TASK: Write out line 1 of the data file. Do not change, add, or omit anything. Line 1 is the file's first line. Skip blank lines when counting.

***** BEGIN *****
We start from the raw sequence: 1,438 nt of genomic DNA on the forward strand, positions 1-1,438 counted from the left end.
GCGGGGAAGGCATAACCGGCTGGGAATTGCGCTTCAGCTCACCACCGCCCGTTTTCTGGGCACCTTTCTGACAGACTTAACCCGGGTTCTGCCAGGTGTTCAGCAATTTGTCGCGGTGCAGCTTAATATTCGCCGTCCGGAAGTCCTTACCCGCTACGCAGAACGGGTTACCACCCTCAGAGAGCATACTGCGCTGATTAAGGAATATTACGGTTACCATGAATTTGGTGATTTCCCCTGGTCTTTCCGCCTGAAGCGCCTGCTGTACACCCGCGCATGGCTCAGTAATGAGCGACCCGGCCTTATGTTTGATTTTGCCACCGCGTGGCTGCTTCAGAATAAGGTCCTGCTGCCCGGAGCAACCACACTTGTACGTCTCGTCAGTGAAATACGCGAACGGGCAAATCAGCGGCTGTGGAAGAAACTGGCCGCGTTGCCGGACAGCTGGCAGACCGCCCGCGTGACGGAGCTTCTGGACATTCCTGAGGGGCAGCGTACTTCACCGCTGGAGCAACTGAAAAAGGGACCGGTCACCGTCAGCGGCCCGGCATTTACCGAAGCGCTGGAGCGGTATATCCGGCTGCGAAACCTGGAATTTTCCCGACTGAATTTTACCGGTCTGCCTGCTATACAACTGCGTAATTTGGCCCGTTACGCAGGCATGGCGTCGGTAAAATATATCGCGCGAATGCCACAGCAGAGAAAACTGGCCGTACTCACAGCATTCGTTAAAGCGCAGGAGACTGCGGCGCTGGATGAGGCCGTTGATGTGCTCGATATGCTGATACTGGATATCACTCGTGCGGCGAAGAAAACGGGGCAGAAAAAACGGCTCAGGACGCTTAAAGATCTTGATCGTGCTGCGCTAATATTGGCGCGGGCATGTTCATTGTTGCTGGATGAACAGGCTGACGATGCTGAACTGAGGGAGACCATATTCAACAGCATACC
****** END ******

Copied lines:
We start from the raw sequence: 1,438 nt of genomic DNA on the forward strand, positions 1-1,438 counted from the left end.